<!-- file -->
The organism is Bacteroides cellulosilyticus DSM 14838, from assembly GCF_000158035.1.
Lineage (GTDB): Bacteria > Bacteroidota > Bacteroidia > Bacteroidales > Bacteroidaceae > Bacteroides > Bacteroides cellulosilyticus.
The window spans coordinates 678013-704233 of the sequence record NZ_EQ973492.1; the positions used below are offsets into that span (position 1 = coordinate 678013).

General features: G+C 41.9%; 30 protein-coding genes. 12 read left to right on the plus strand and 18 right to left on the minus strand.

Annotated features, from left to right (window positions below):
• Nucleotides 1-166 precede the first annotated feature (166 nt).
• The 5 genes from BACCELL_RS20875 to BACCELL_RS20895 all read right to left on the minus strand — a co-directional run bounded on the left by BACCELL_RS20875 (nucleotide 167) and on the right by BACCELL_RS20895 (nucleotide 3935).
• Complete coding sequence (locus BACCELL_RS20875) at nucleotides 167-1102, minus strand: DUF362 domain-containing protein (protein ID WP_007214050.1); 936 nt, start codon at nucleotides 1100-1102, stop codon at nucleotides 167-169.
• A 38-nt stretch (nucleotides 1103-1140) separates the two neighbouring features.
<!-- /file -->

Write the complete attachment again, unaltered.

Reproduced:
The organism is Bacteroides cellulosilyticus DSM 14838, from assembly GCF_000158035.1.
Lineage (GTDB): Bacteria > Bacteroidota > Bacteroidia > Bacteroidales > Bacteroidaceae > Bacteroides > Bacteroides cellulosilyticus.
The window spans coordinates 678013-704233 of the sequence record NZ_EQ973492.1; the positions used below are offsets into that span (position 1 = coordinate 678013).

General features: G+C 41.9%; 30 protein-coding genes. 12 read left to right on the plus strand and 18 right to left on the minus strand.

Annotated features, from left to right (window positions below):
• Nucleotides 1-166 precede the first annotated feature (166 nt).
• The 5 genes from BACCELL_RS20875 to BACCELL_RS20895 all read right to left on the minus strand — a co-directional run bounded on the left by BACCELL_RS20875 (nucleotide 167) and on the right by BACCELL_RS20895 (nucleotide 3935).
• Complete coding sequence (locus BACCELL_RS20875) at nucleotides 167-1102, minus strand: DUF362 domain-containing protein (protein ID WP_007214050.1); 936 nt, start codon at nucleotides 1100-1102, stop codon at nucleotides 167-169.
• A 38-nt stretch (nucleotides 1103-1140) separates the two neighbouring features.